traumatic brain injury
Basics your staff should know about patients with TBI
by Hannah Wolfson

In recent years, those in health care have come to understand a great deal more about traumatic brain injury (TBI), in part due to a spotlight on sports- and military-related head injuries. There are an estimated more than 5 million Americans living with TBI—many of them elderly people who suffered their injury when younger or who are newly diagnosed, especially after a fall. In fact, TBI is responsible for more than 80,000 emergency departments each year for people 65 and older, according to a study published in the Journal of the American Geriatric Society.

Having a history of TBI may increase the risk of a dementia diagnosis or early-onset Alzheimer’s disease. And those newly diagnosed with TBI in their later years may experience a wide range of cognitive and neuropsychiatric symptoms, including depression, anxiety and post-traumatic stress disorder.

As more Americans strive to age in place, in-home caregivers are likely to encounter patients with TBIs—but may not know how best to work with them. BAYADA Home Health Care recently partnered with the Brain Injury Association of Pennsylvania for TBI Awareness Month and put together a two-part educational series on “Traumatic Brain Injury Across the Lifespan.” More than 235 clinicians from across the country registered for the virtual event. HomeCare talked with organizer Cay Ambrose, RN, CRRN, who is director of BAYADAbility Rehab Solutions, a team of 25 certified rehabilitation registered nurses who work throughout the company.

HOMECARE: Why is understanding TBI important for caregivers developing a care plan for home health?

AMBROSE: As with anything, the more knowledge you have, the better you can provide care. And that’s our No.1 goal.

HOMECARE: Are those who attended the presentation well prepared to work with patients with TBI?

AMBROSE: My take on this is I’ve been a nurse for over 30 years, and I don’t think there’s a day that goes by that I don’t learn something new. Education is something [nurses] strive for, even if they have some baseline knowledge. I am a certified rehab nurse, so I have been working with brain injuries and spinal cord injuries my whole nursing career, and I still learn things
every day.

HOMECARE: Are there different approaches when working with someone who is recovering from a recent TBI versus someone who maybe had one years earlier and is a patient because of their age or chronic illness?

AMBROSE: From a caregiver perspective, if somebody is newly diagnosed with a brain injury, there are different aspects that we have to be aware of—and when we’re developing a plan of care, obviously everyone in the home is new to this, including the patient. So we’re there not only to support our client or our patient, but we’re also there to support the family and to provide family teaching and basic family support. They have to learn what the new normal is, whereas someone who’s been home for 10 years has their routine down.

As people age with their disability, there can be some increased aspects of care that depend on the level of their brain injury. So, someone who had a mild brain injury in their 20s may not seem any different than you or I as they age, whereas someone who has severe head injury or brain injury may have more deficits as they age.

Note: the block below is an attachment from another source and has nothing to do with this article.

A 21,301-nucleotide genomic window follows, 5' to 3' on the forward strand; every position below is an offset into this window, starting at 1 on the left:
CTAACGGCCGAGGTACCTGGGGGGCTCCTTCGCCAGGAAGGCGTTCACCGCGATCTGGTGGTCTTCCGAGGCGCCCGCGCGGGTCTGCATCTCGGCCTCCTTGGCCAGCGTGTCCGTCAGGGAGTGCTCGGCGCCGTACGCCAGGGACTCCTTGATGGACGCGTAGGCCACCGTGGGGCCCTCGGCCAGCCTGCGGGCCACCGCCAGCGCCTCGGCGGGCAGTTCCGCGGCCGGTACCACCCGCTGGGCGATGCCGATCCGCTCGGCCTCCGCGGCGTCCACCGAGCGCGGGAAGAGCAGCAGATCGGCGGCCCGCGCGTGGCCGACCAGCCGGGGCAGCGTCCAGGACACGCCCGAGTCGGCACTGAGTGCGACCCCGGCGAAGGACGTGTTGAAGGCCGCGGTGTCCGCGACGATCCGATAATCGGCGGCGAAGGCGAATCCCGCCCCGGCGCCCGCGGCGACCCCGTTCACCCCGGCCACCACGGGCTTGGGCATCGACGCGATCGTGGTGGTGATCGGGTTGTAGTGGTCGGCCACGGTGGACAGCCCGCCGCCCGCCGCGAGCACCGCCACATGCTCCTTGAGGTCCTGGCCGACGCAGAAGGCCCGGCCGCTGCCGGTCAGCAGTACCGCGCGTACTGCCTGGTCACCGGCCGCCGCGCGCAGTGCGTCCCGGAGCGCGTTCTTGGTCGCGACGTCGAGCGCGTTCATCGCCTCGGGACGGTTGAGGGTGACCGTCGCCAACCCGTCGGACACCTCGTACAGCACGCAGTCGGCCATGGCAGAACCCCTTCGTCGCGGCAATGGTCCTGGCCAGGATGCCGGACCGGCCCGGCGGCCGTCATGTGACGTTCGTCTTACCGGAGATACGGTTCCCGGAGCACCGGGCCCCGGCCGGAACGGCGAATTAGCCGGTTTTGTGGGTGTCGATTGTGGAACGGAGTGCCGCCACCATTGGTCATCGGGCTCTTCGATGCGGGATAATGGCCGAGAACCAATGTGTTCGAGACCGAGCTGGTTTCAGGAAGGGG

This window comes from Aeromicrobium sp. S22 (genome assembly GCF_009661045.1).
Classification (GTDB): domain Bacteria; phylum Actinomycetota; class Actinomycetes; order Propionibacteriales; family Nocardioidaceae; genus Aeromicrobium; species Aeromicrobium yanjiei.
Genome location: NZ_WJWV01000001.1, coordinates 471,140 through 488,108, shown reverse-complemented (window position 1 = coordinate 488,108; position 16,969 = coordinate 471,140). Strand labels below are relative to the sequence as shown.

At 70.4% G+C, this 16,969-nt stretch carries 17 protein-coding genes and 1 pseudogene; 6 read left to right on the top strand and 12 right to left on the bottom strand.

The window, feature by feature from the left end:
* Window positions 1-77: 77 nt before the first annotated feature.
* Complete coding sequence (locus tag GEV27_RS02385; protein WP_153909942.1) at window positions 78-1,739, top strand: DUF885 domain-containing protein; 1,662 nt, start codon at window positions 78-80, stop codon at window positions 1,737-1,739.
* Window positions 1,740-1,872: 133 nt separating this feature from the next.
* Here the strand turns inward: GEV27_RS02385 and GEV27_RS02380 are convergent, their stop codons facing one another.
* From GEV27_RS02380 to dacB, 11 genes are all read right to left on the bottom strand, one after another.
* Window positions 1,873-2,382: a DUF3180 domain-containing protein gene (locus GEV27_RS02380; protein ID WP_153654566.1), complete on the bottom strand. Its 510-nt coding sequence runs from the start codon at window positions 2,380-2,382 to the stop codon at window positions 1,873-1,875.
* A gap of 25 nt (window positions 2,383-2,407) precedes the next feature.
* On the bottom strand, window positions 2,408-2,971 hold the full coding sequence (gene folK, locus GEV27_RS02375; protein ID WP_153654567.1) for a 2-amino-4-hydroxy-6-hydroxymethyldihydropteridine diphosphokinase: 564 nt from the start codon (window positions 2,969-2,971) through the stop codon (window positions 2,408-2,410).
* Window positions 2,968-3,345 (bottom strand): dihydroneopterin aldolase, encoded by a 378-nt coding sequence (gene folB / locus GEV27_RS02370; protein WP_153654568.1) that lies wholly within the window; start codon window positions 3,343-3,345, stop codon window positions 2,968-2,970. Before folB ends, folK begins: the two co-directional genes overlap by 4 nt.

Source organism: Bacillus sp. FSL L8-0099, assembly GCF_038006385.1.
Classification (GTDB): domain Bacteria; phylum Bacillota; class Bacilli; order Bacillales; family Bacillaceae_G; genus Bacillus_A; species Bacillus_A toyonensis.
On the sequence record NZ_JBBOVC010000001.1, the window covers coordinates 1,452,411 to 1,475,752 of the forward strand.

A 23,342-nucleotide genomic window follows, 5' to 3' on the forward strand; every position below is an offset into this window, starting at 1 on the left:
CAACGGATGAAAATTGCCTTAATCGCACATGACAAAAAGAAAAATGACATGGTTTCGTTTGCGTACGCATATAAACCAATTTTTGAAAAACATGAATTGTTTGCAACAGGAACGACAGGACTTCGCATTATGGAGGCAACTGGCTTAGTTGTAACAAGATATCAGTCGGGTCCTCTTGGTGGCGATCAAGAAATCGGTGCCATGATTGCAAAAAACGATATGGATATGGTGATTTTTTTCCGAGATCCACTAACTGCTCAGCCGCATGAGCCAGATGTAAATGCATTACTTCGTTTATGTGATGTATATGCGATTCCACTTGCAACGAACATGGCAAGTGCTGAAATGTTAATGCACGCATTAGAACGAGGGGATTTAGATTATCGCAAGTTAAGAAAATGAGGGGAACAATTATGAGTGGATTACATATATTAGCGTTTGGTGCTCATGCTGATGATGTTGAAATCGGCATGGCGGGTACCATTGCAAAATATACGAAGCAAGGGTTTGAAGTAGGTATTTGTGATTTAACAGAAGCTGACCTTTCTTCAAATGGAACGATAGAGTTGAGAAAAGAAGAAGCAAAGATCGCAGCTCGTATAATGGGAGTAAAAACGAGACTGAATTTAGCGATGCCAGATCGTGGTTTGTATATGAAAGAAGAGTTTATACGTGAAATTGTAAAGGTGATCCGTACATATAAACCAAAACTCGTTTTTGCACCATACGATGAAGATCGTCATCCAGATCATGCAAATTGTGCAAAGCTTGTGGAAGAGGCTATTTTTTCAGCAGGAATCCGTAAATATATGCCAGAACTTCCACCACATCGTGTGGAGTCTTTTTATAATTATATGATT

So really, there is no definitive answer. I think the most important takeaway is that we need to treat the person and not the disability.

HOMECARE: Is in-home care especially suited to manage complex conditions like brain injuries?

AMBROSE: Yes. Because having people in their own home around their loved ones is the best place for them. Homecare in general is seeing a rise because hospitals are discharging earlier, and hospital lengths of stay are nowhere near what they used to be. So, obviously the best place for anybody to be is in their home, whether it be TBI or any other condition.

HOMECARE: Are there a few basics that you can share with us that you feel are critical for those in the industry to understand in terms of managing TBI?

AMBROSE: Safety has to come first. The home environment needs to be assessed for all possible safety issues. When the care plan is being developed, safety has to be the No. 1 priority at all times. This is what we do—you don’t know what you don’t know. And this experience is very scary for the families—they don’t know, they’re so happy to have their family member home, they’re not thinking of all these little things, whereas as a homecare professional we can come in and advise them on what needs to be taken care of. We can make recommendations in terms of safety tips: Do they have smoke detectors? Do they have an emergency plan to get out of the home in case of a fire? Where are they going to store medications? If there is medical equipment, are there enough outlets or will [the equipment] be plugged into extension cords, and is that safe? If the patient is at risk for elopement, is there something we can do to make sure that they don’t—can we put special locks on the door or a pad near the door to make sure that it’s alarmed?

HOMECARE: Some of those suggestions sound like how we talk about working with patients using memory care at home.

AMBROSE: It’s not unsimilar. Not all our brain injury patients require that, so I will always go back to treating the person and not the disability. But one of the things I would definitely say is hard for families of a person with a brain injury is that a lot of times they look totally fine. It’s different when someone’s, say, been in a major car accident, and they have casts on or they’re paralyzed or when someone has an obvious disability. Often with brain injury (unless there’s been a dramatic accident), it’s not as obvious. How do you reintegrate them into society?

Hannah Wolfson is editor of HomeCare magazine.